Monday, January 11, 2010

Like a Virgin

They play hardball in the travel biz. Ask anyone at Virgin America, a San Francisco-based, low-fare, high-style airline that launched commercial passenger service more than two years ago - and hasn't stopped fending off legal challenges ever since.

I don't know if Virgin America - which licenses its name from minority owner Richard Branson's UK-based Virgin Group - ever truly expected a smooth ride, but if so, I imagine the carrier has lost its innocence by now.

First, the fledgling airline's application to the U.S. Department of Transportation to begin service was held up when several mainline U.S. competitors, led by Continental Airlines, charged it wasn't in compliance with U.S. laws that restrict foreign ownership of any U.S. airline to a minority share. The application was approved, but only after the airline jettisoned its founding CEO, Fred Reid, who the DOT thought was too close to Branson. Branson tapped Reid, a former Delta and Lufthansa executive, to get Virgin America off the ground. Virgin America's first flight finally took off in August 2007.

Then, in early 2009, the Alaska Air Group Inc., which operates Alaska Airlines, similarly charged that Virgin America was not U.S.-owned and controlled. After renewed deliberation, DOT ruled last week that it is, while prompting several changes in the stakes of investors and the appointment of the airline's current CEO, former American Airlines executive David Cush, to the board of directors. This expands the board to nine members from eight, with seven of the directors being U.S. citizens.

As if all that wasn't enough, U.S. aviation legend Chuck Yeager, the former aircraft-test pilot - a main figure in Tom Wolfe's book "The Right Stuff'' and the 1980s movie adaptation of the same title - has sued Virgin America. Yeager claims the airline used his name "maliciously, oppressively and fraudulently,'' in promotional material, according to Andrew S. Ross's The Bottom Line column in the Jan. 8 business section of the San Francisco Chronicle. Virgin America, according to the Chronicle, praised Yeager in passing in an e-mail sent to its frequent fliers to ballyhoo on-board Wi-Fi, which it has pioneered among U.S. airlines.

"Not unlike Buzz Aldrin or Chuck Yeager, you have the opportunity to be part of a monumental moment in air travel,'' the e-mail reads, as quoted in Ross's reporting. Yeager says the airline didn't ask permission to use his name, and is asking for "the revenue and profits'' derived from its use, as well as "exemplary and punitive charges.'' The Chronicle's headline on the column: "Yeager's Suit - the Wrong Stuff.''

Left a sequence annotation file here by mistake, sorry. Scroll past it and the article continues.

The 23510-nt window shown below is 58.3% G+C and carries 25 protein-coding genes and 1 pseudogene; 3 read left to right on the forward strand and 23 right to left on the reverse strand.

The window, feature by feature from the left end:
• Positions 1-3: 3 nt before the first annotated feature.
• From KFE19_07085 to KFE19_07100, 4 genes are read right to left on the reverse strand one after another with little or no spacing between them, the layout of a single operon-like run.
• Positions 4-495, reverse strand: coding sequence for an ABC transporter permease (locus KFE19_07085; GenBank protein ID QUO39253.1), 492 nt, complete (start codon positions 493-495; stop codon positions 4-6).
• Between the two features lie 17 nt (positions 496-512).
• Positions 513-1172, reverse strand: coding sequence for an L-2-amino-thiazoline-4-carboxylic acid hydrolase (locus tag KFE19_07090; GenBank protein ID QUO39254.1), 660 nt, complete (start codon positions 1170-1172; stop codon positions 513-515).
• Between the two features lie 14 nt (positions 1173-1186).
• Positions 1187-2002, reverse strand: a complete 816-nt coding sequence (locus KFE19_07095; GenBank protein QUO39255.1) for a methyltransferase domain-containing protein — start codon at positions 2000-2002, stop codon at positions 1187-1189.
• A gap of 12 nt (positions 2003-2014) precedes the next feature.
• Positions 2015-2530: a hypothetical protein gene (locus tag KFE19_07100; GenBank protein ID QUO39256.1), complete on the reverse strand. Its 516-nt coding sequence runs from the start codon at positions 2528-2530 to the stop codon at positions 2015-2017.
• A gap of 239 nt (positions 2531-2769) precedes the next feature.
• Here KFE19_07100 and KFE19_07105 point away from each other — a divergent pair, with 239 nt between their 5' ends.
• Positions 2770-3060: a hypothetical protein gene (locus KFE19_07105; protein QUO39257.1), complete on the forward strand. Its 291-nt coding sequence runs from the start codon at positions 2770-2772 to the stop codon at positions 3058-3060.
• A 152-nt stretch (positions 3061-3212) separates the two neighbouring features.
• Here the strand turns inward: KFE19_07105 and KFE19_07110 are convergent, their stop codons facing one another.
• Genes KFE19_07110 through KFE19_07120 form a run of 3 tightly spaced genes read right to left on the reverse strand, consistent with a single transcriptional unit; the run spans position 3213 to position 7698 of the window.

Virgin America might prefer the exposure it will be getting on a new reality TV show, "Fly Girls,'' premiering on the CW network. "Fly Girls'' follows five young, not-average-looking female flight attendants who fly a lot and party a lot. The FAs work for Virgin America. That should be a boost to brand awareness.

As for Branson and foreign ownership, I can only say this: Most countries, convulsed by national security fears and worried about potential job losses, limit foreign ownership and control of their airlines. But, why? Business is global now, and the airline business is the main mode of transport for global commerce, especially travel and tourism. As much as any industry, civil aviation makes business more international than it's ever been. (I'll revisit this subject, and argue that such ownership rules are outdated and mercantilist, in another post.)

The British? Speaking as an American, I daresay the Brits haven't harmed the United States since they burned the White House during the War of 1812. You'd think we'd be over it by now. They're mainly a good lot. Of course, the British did give us Slade, Princess Di and Madonna faking a lady-of-the-manor English accent, so maybe it's OK to fear them after all. Probably not in aviation, though.

Virgin America, which flies to 10 U.S. cities and has ambitions to fly to 50, deserves a break. It's a good airline, a leader in in-flight technology, and a spur to much-needed competition in the U.S. domestic market. Allowing the airline to operate on that level playing field that everyone keeps nattering on about wouldn't be such bad thing.

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